A boulder of a man might never appear green, but Chris Baker would admit he had not matured in his early journey years. His talent was never the issue.
The 6-foot- 2, 333-pound defensive lineman has the strength and mass to anchor against centers and guards. He has light-switch quicks to beat tackles off the snap.
But it took the 26-year old a few years to consistently translate those skills. Since 2009, Baker went from undrafted free agent in Denver and waiver claim prospect in Miami to practice squad player, active contributor and eventually, in the 14th game of the 2013 season, a starter in Washington.
The Redskins rewarded Baker's development Thursday when the team re-signed him 12 days before free agency opens.
When he first earned a spot in the starting lineup, Baker reflected on the catalysts behind his maturation.
"I'm a grown man, now," Baker said at the time. "I kind of understand the ins and outs of the business of the NFL. I understand it's the little things that will allow you to play as far as being able to treat practice like a game. You have to be able to do everything right in practice before they trust you to do anything in the game.
"I think this year I've taken practice a lot more seriously and the film room a lot more seriously, and it's starting to show on the field."
In 2013 Baker appeared in 15 games and notched 46 tackles according to coaches film. He picked up his first career sack om Week 7 against the Chicago Bears, when he swatted away a blocker, curved around on a twist and spun Jay Cutler to the turf.
Jarvis Jenkins always knew Baker was capable of such a play, but his linemate's focus used to hold him back.
"He had to grow up and just be consistent as far as preparation," Jenkins said.
"He was the type of player to make a big play and then forget a simple assignment, so he's gotten more consistent doing the little things."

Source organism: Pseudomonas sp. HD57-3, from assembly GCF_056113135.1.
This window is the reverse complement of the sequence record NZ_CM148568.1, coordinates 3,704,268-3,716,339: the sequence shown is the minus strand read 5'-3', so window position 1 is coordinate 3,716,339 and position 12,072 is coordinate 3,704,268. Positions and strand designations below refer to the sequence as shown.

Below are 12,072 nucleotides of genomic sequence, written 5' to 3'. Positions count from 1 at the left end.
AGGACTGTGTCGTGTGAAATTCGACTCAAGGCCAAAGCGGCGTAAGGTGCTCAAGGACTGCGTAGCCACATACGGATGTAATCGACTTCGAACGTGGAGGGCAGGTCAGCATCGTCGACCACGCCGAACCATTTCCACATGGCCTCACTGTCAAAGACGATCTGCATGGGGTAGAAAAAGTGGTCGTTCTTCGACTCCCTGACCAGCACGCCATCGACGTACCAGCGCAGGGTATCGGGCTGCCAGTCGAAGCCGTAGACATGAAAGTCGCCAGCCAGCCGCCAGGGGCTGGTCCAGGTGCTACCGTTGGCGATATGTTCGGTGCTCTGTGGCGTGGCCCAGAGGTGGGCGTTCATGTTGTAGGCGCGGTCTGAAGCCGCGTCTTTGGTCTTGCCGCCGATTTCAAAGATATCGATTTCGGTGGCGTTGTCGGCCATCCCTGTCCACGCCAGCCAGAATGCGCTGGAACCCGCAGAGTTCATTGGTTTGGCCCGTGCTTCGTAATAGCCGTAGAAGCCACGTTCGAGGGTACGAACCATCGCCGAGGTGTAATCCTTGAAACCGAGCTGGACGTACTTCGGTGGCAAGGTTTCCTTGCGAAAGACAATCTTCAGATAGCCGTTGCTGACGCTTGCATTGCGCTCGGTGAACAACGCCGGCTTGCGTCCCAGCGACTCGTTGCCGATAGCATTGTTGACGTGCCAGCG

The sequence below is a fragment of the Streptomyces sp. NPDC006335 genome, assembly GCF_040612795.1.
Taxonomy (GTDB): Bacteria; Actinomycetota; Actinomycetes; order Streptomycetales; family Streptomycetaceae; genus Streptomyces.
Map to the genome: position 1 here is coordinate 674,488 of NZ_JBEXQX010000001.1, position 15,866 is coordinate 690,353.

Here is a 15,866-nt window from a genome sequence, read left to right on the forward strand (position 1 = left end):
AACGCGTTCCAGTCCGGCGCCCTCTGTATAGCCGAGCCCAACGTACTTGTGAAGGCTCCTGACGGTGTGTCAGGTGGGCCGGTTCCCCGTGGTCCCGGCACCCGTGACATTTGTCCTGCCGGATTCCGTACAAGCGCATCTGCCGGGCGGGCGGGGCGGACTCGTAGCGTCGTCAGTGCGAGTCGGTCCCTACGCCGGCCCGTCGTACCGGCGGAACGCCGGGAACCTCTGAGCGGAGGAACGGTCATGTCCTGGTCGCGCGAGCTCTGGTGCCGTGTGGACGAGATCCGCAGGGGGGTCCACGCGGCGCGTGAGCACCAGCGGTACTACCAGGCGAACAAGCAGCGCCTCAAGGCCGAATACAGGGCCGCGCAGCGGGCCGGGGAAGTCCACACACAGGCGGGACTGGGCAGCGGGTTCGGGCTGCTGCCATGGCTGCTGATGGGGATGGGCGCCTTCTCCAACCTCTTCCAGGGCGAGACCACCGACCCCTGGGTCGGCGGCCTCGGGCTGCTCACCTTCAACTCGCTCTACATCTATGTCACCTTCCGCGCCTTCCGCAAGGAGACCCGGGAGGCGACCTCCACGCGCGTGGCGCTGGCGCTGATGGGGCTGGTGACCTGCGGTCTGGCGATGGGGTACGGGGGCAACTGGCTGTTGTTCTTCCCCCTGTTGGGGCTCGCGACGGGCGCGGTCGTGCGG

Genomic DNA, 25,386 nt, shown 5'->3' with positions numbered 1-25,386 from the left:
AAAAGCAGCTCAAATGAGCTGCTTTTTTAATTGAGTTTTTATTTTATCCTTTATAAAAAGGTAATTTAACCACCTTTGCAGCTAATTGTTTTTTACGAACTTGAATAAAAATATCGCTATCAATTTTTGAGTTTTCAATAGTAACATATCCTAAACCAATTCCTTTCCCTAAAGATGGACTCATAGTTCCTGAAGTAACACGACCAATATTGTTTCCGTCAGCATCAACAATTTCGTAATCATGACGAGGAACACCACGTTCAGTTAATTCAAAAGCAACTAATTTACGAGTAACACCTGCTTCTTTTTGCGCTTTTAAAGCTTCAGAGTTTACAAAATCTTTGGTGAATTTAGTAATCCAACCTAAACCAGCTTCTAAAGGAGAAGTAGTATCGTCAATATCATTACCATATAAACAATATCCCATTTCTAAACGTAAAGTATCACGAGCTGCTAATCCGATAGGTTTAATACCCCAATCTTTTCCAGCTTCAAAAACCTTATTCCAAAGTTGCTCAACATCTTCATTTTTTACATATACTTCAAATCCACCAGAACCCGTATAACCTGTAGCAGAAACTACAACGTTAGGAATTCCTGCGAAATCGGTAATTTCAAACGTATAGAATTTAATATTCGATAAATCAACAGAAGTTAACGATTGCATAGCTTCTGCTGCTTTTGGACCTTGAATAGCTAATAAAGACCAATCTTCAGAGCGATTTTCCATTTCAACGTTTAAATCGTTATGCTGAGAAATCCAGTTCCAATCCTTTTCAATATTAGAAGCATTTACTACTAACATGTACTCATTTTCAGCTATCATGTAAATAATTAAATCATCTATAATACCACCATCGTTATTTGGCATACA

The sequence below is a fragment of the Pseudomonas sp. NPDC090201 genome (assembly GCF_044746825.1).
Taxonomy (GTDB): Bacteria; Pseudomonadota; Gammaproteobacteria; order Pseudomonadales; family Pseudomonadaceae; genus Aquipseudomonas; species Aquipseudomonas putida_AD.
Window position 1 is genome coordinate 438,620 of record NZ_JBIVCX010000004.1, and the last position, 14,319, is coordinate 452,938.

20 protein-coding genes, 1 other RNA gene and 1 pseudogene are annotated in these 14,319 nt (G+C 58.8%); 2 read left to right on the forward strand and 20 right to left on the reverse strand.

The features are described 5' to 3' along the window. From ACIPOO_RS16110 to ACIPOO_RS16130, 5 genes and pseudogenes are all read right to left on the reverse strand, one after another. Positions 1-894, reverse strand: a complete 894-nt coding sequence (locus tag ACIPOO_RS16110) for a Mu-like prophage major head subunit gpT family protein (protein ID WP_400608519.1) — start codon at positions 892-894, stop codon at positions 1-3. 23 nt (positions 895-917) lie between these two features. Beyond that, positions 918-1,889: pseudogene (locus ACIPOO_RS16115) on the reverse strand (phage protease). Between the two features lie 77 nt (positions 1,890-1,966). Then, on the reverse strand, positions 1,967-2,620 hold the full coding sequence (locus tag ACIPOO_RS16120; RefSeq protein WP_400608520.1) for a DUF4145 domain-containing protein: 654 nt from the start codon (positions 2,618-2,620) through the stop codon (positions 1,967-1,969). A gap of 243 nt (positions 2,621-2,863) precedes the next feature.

Jenkins said Baker boasts a "surprising" takeoff speed and an agile mind in play recognition.
Pro Bowl tackle Trent Williams has watched Baker ratchet up his work ethic in practice. He said the defensive end has a "huge, huge ceiling."
"We're only seeing the tip of the iceberg right now," Williams said.
"It's hard (to block Baker) because he has such a fast, quick step. He has an array of moves to beat a guy with. He uses his hands very well, so you have to approach him with grave caution. Definitely one missed step, and he's in the backfield, so to keep a guy like that off your quarterback, it's an all-day task."
Baker is a buoyant locker room presence on the same row as Wiliams. He's the big man with a smile half the size of his face and a baritone laugh.
He has an abundant sense of humor in his downtime with teammates, but Baker said he's serious about one role.
Baker said he pays special attention to the practice squad players, who can see the benefits of their peer's diligence in his new contract.
"I was in their position, so I know their frustration of not being able to be active and play on Sundays, but it's a process" he said.
"Even though you think you might be better than someone, it just takes time, so you have to be patient and keep getting better at your craft while you can."